Terraforming Blog

Chapul Farms: «Farming insects to save the world»

Pat Crowley talks about how he went from producing an alternative protein for humans to recycling waste and creating animal feed.

Pat Crowley started breeding insects for processing into an alternative protein in 2012 and was one of the first in the United States to offer such a "non-standard" approach in agriculture. Realizing the uniqueness of the project, Pat launched a fundraiser on Kickstarter. In 2014, his company made headlines when Mark Cuban invested in the first production of cricket protein bars in the United States, thereby giving an impetus to attract financing to the industry as a whole.

Pat regularly speaks at TED and other events, realizing how important it is for the development of the industry to talk about a new product, to work with the fears and objections of a potential audience.

However, unlike many others, Pat quickly realized that products based on alternative protein for human nutrition are still poorly in demand in the US and European markets, since they are not traditional for northern latitudes. At the same time, insect protein is actively used in animal nutrition, in the production of feed. And this is not the only direction where you can develop a business on insects.

Chapul Farms, founded in 2018, allowed us to focus specifically on the use of black lion larvae. This is a unique insect. The feed substrate for it is various vegetable raw materials, including low-value and not suitable for food, which allows it to be used for processing organic waste. This approach has advantages over anaerobic methods and composting (for example, it reduces greenhouse gas emissions by 70-90%).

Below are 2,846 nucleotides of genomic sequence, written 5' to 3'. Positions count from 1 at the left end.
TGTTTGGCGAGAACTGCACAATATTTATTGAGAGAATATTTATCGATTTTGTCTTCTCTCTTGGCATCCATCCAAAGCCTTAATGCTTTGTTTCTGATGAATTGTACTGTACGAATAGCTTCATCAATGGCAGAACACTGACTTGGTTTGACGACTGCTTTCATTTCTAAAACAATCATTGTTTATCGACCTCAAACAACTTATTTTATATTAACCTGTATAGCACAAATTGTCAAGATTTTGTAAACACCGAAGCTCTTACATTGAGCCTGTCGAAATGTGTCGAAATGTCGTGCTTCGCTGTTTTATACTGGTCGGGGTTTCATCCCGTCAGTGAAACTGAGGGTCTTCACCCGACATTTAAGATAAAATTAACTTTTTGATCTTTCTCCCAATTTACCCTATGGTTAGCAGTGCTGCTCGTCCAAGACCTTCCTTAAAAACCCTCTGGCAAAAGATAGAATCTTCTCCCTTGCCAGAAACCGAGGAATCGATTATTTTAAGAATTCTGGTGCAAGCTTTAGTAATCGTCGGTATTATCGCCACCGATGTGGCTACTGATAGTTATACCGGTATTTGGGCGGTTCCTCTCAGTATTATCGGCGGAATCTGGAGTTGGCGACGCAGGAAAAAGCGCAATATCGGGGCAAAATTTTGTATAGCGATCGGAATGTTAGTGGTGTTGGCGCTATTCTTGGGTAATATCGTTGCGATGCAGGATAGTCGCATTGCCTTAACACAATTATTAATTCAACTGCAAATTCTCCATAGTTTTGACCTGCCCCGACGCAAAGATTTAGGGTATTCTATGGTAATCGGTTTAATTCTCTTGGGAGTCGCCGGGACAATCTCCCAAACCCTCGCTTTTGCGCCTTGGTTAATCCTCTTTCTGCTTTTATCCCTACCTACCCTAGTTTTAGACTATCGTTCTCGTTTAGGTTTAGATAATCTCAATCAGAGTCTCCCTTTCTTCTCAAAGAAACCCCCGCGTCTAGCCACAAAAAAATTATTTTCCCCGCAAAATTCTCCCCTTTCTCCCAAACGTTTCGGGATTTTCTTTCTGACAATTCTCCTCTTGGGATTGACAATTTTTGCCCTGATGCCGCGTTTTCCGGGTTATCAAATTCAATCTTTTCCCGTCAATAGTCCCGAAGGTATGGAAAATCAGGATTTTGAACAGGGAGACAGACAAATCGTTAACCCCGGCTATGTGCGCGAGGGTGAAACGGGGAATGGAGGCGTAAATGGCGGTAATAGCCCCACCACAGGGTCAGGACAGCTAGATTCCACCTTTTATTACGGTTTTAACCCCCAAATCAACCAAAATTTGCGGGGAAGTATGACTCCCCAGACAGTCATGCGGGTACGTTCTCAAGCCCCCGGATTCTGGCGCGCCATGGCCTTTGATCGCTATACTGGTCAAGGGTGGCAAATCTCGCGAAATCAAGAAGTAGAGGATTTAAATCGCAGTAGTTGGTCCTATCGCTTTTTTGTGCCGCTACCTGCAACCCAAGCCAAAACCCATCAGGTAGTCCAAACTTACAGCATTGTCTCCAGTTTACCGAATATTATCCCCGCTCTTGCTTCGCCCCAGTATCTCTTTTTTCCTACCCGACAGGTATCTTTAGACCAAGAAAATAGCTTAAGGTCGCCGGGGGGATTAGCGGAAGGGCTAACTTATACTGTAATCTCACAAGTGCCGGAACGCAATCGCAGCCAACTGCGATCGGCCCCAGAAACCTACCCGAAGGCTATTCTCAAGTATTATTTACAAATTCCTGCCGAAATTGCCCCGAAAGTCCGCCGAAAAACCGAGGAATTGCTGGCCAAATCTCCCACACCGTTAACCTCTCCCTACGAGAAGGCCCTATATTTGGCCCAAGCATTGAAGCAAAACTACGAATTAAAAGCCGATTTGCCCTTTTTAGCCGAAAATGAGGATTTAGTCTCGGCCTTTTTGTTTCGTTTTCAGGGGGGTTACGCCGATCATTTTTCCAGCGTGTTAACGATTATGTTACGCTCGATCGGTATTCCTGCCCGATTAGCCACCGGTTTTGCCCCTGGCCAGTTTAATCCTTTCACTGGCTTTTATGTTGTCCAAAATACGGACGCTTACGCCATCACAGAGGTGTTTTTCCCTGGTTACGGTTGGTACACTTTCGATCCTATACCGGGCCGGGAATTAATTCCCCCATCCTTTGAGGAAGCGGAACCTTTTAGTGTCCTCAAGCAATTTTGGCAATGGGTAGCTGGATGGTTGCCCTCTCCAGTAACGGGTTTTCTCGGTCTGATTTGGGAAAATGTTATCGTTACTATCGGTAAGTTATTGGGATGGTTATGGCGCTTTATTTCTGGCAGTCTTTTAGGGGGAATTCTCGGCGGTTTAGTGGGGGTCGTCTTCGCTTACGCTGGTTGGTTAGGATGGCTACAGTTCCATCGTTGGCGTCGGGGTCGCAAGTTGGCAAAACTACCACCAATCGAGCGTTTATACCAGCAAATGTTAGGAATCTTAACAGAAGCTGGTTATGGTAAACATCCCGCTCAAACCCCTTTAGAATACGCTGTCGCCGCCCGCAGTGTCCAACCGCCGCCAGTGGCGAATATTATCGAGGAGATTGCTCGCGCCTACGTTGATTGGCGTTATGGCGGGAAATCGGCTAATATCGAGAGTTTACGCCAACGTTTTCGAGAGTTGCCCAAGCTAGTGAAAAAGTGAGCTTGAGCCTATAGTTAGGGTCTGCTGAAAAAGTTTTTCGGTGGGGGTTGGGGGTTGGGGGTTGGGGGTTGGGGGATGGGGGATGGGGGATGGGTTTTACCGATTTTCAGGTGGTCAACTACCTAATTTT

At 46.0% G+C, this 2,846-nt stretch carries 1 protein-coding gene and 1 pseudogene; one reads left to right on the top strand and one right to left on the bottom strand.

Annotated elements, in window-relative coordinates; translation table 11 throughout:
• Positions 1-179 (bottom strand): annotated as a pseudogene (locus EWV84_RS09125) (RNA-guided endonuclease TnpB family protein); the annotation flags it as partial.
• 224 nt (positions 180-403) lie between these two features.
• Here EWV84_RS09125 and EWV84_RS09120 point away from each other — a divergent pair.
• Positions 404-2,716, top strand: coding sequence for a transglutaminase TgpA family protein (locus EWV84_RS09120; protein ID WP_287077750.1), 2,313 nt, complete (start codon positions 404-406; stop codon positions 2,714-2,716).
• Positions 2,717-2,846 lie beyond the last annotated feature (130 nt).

Insect farms not only destroy waste, but also create natural animal feed and biofertilizers. Insects are the most promising alternative to fishmeal because of their positive impact on animal health and well-being and their ability to scale.

I am regularly convinced that adding insects into the broader landscape of agriculture is a profoundly pivotal course of action to ensure long-term food security on planet earth. There is growing support from the scientific community focused on long-term global agriculture that we need to increase: biodiversity, climate resiliency, systems integration, and tighter nutrient/carbon cycles. Insects, and the microbial ecosystems they bring with them, shine in all categories. They are also demonstrating a role in bioremediation of some other massive challenges in our pipeline: water quality/availability, soil health, and carbon sequestration, to name a few.

Today, Pat's company is engaged in the production of special plants for growing these insects and helps private companies and city authorities to deploy such farms in the selected territory. 

In 2020, Pat was able to raise an additional $2.5 million for the company's development and business scaling. Today these are 7 large industrial projects.

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